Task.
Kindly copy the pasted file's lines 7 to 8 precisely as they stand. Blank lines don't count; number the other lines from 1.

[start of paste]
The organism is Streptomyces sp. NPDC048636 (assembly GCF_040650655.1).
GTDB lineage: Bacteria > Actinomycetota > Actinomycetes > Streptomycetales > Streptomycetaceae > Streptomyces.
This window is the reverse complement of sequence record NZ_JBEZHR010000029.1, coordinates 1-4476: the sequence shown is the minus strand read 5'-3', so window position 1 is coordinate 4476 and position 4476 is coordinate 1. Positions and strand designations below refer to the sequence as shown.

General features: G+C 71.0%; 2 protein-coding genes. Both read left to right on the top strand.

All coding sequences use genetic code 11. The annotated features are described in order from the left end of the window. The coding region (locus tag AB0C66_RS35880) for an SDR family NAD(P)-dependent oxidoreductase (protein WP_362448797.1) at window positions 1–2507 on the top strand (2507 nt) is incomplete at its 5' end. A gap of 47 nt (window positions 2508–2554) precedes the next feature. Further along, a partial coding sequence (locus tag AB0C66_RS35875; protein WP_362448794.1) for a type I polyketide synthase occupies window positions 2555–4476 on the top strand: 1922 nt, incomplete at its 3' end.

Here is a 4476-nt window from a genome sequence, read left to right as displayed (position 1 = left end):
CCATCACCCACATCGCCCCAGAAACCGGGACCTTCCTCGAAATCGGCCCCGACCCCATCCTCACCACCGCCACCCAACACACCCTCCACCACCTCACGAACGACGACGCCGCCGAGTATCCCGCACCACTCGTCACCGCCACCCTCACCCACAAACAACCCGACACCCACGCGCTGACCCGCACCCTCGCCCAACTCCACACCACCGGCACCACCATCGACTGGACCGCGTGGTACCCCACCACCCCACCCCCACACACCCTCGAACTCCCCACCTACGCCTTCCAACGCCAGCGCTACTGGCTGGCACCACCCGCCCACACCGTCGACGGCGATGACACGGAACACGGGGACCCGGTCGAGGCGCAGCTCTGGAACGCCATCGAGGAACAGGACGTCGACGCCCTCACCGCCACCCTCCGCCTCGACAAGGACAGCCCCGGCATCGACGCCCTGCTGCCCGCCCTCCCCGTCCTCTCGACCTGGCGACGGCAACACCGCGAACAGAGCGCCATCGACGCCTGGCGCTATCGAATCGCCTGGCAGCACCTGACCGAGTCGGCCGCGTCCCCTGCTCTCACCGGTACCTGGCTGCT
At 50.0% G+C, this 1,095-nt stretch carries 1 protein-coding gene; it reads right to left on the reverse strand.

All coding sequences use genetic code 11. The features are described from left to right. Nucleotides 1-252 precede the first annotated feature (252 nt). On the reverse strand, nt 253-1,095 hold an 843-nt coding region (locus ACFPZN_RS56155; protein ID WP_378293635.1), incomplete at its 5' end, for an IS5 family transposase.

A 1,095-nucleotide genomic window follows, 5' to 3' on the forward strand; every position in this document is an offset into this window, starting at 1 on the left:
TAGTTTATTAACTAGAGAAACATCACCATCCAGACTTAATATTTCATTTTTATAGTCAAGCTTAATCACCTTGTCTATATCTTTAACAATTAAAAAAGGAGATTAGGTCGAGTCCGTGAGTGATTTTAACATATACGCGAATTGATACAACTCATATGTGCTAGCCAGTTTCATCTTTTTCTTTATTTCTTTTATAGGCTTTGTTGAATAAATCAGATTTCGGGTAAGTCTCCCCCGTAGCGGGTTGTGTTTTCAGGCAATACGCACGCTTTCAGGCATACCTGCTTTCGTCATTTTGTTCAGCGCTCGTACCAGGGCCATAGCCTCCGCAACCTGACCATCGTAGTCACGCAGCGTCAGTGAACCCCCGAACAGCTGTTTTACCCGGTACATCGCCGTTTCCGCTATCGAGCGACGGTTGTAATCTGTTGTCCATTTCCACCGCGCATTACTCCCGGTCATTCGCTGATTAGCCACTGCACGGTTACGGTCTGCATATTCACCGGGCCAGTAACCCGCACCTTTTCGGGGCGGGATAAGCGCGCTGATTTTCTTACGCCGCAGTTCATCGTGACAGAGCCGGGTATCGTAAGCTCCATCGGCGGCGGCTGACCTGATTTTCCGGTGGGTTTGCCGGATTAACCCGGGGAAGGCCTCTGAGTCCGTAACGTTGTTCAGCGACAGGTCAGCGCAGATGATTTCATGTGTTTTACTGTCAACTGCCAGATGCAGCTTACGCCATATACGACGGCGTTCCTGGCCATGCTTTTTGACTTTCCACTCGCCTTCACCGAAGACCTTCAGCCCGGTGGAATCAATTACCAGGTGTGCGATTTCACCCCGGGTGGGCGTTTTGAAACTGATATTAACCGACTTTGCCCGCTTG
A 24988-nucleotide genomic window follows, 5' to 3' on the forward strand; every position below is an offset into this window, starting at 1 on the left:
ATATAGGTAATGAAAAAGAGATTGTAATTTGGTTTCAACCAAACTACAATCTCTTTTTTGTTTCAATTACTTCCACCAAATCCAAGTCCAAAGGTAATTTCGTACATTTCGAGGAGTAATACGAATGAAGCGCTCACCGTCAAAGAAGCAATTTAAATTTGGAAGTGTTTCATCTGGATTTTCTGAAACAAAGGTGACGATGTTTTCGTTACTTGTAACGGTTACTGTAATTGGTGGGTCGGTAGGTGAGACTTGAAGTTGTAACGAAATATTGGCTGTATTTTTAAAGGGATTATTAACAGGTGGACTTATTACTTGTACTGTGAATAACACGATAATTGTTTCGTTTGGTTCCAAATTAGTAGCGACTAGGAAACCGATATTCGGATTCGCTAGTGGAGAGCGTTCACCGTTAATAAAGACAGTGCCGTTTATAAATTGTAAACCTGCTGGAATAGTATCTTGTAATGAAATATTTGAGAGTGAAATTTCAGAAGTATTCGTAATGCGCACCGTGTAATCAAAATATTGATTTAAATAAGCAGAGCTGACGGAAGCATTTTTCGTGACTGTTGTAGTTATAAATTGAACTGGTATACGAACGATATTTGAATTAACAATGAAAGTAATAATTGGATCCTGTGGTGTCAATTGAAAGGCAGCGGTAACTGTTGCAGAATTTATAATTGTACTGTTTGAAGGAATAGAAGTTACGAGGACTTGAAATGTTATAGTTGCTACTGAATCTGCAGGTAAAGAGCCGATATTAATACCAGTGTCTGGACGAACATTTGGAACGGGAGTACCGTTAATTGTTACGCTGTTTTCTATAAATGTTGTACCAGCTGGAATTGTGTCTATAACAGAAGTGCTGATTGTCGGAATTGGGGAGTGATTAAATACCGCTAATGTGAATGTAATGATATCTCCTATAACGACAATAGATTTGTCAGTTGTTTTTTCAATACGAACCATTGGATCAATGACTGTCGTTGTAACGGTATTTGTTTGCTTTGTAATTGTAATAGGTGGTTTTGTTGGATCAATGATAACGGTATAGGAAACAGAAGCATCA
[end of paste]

CCATCACCCACATCGCCCCAGAAACCGGGACCTTCCTCGAAATCGGCCCCGACCCCATCCTCACCACCGCCACCCAACACACCCTCCACCACCTCACGAACGACGACGCCGCCGAGTATCCCGCACCACTCGTCACCGCCACCCTCACCCACAAACAACCCGACACCCACGCGCTGACCCGCACCCTCGCCCAACTCCACACCACCGGCACCACCATCGACTGGACCGCGTGGTACCCCACCACCCCACCCCCACACACCCTCGAACTCCCCACCTACGCCTTCCAACGCCAGCGCTACTGGCTGGCACCACCCGCCCACACCGTCGACGGCGATGACACGGAACACGGGGACCCGGTCGAGGCGCAGCTCTGGAACGCCATCGAGGAACAGGACGTCGACGCCCTCACCGCCACCCTCCGCCTCGACAAGGACAGCCCCGGCATCGACGCCCTGCTGCCCGCCCTCCCCGTCCTCTCGACCTGGCGACGGCAACACCGCGAACAGAGCGCCATCGACGCCTGGCGCTATCGAATCGCCTGGCAGCACCTGACCGAGTCGGCCGCGTCCCCTGCTCTCACCGGTACCTGGCTGCT
At 50.0% G+C, this 1,095-nt stretch carries 1 protein-coding gene; it reads right to left on the reverse strand.